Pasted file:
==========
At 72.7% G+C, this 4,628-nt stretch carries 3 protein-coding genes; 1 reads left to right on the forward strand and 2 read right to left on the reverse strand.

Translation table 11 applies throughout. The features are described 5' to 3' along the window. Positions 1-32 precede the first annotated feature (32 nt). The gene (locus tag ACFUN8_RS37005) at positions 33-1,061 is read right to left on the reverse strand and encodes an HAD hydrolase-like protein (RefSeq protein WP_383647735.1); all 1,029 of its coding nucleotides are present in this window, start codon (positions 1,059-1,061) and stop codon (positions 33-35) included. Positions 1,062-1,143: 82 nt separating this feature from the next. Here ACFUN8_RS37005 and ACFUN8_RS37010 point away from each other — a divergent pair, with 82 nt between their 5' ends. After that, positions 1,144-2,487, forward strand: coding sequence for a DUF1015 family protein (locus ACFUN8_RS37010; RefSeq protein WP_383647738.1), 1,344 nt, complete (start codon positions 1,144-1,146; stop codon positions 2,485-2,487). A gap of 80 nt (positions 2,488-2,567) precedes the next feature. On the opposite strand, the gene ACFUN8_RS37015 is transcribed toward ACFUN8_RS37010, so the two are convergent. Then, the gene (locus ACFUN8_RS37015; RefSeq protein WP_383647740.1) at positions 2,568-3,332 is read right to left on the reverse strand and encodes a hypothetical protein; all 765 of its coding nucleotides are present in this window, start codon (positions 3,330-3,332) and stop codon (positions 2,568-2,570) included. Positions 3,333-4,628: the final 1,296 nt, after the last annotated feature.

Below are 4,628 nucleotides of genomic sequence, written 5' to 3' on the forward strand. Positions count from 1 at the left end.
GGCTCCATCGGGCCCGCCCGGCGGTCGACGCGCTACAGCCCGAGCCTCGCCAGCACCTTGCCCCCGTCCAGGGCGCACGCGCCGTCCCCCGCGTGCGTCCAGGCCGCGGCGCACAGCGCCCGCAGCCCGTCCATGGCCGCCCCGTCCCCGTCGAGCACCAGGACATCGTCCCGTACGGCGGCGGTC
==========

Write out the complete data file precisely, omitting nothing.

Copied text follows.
At 72.7% G+C, this 4,628-nt stretch carries 3 protein-coding genes; 1 reads left to right on the forward strand and 2 read right to left on the reverse strand.

Translation table 11 applies throughout. The features are described 5' to 3' along the window. Positions 1-32 precede the first annotated feature (32 nt). The gene (locus tag ACFUN8_RS37005) at positions 33-1,061 is read right to left on the reverse strand and encodes an HAD hydrolase-like protein (RefSeq protein WP_383647735.1); all 1,029 of its coding nucleotides are present in this window, start codon (positions 1,059-1,061) and stop codon (positions 33-35) included. Positions 1,062-1,143: 82 nt separating this feature from the next. Here ACFUN8_RS37005 and ACFUN8_RS37010 point away from each other — a divergent pair, with 82 nt between their 5' ends. After that, positions 1,144-2,487, forward strand: coding sequence for a DUF1015 family protein (locus ACFUN8_RS37010; RefSeq protein WP_383647738.1), 1,344 nt, complete (start codon positions 1,144-1,146; stop codon positions 2,485-2,487). A gap of 80 nt (positions 2,488-2,567) precedes the next feature. On the opposite strand, the gene ACFUN8_RS37015 is transcribed toward ACFUN8_RS37010, so the two are convergent. Then, the gene (locus ACFUN8_RS37015; RefSeq protein WP_383647740.1) at positions 2,568-3,332 is read right to left on the reverse strand and encodes a hypothetical protein; all 765 of its coding nucleotides are present in this window, start codon (positions 3,330-3,332) and stop codon (positions 2,568-2,570) included. Positions 3,333-4,628: the final 1,296 nt, after the last annotated feature.

Below are 4,628 nucleotides of genomic sequence, written 5' to 3' on the forward strand. Positions count from 1 at the left end.
GGCTCCATCGGGCCCGCCCGGCGGTCGACGCGCTACAGCCCGAGCCTCGCCAGCACCTTGCCCCCGTCCAGGGCGCACGCGCCGTCCCCCGCGTGCGTCCAGGCCGCGGCGCACAGCGCCCGCAGCCCGTCCATGGCCGCCCCGTCCCCGTCGAGCACCAGGACATCGTCCCGTACGGCGGCGGTC